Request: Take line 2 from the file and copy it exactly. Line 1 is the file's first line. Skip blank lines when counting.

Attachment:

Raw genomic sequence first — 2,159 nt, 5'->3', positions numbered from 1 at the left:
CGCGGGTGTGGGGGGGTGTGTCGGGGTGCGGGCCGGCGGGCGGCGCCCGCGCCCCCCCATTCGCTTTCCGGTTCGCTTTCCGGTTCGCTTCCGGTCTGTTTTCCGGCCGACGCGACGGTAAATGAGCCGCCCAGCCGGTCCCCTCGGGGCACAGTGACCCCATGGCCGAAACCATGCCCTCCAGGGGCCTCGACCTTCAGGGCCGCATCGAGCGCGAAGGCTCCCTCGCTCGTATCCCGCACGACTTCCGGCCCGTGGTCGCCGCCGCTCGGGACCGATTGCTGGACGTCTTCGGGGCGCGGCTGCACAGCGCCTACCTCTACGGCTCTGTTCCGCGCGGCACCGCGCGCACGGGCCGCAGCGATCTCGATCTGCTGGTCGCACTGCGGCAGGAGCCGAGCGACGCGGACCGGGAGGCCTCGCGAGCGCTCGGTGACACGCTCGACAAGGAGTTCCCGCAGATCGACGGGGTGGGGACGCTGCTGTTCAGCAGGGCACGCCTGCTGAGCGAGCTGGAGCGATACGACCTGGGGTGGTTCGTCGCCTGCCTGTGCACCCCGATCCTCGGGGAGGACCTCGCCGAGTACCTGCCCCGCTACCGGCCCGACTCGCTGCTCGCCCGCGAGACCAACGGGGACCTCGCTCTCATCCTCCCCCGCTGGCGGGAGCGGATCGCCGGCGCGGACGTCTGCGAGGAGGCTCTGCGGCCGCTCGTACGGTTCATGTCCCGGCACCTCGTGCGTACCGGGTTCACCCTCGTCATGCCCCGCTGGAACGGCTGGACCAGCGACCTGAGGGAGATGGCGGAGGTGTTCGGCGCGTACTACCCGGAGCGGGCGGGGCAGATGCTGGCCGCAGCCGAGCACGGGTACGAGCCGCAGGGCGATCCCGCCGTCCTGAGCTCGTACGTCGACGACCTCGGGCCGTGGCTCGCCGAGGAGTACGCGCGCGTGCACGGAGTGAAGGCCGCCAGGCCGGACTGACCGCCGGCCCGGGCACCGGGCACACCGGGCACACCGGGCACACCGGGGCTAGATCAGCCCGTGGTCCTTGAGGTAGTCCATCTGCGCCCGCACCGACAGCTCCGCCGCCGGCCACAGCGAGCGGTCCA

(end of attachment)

CGCGGGTGTGGGGGGGTGTGTCGGGGTGCGGGCCGGCGGGCGGCGCCCGCGCCCCCCCATTCGCTTTCCGGTTCGCTTTCCGGTTCGCTTCCGGTCTGTTTTCCGGCCGACGCGACGGTAAATGAGCCGCCCAGCCGGTCCCCTCGGGGCACAGTGACCCCATGGCCGAAACCATGCCCTCCAGGGGCCTCGACCTTCAGGGCCGCATCGAGCGCGAAGGCTCCCTCGCTCGTATCCCGCACGACTTCCGGCCCGTGGTCGCCGCCGCTCGGGACCGATTGCTGGACGTCTTCGGGGCGCGGCTGCACAGCGCCTACCTCTACGGCTCTGTTCCGCGCGGCACCGCGCGCACGGGCCGCAGCGATCTCGATCTGCTGGTCGCACTGCGGCAGGAGCCGAGCGACGCGGACCGGGAGGCCTCGCGAGCGCTCGGTGACACGCTCGACAAGGAGTTCCCGCAGATCGACGGGGTGGGGACGCTGCTGTTCAGCAGGGCACGCCTGCTGAGCGAGCTGGAGCGATACGACCTGGGGTGGTTCGTCGCCTGCCTGTGCACCCCGATCCTCGGGGAGGACCTCGCCGAGTACCTGCCCCGCTACCGGCCCGACTCGCTGCTCGCCCGCGAGACCAACGGGGACCTCGCTCTCATCCTCCCCCGCTGGCGGGAGCGGATCGCCGGCGCGGACGTCTGCGAGGAGGCTCTGCGGCCGCTCGTACGGTTCATGTCCCGGCACCTCGTGCGTACCGGGTTCACCCTCGTCATGCCCCGCTGGAACGGCTGGACCAGCGACCTGAGGGAGATGGCGGAGGTGTTCGGCGCGTACTACCCGGAGCGGGCGGGGCAGATGCTGGCCGCAGCCGAGCACGGGTACGAGCCGCAGGGCGATCCCGCCGTCCTGAGCTCGTACGTCGACGACCTCGGGCCGTGGCTCGCCGAGGAGTACGCGCGCGTGCACGGAGTGAAGGCCGCCAGGCCGGACTGACCGCCGGCCCGGGCACCGGGCACACCGGGCACACCGGGCACACCGGGGCTAGATCAGCCCGTGGTCCTTGAGGTAGTCCATCTGCGCCCGCACCGACAGCTCCGCCGCCGGCCACAGCGAGCGGTCCA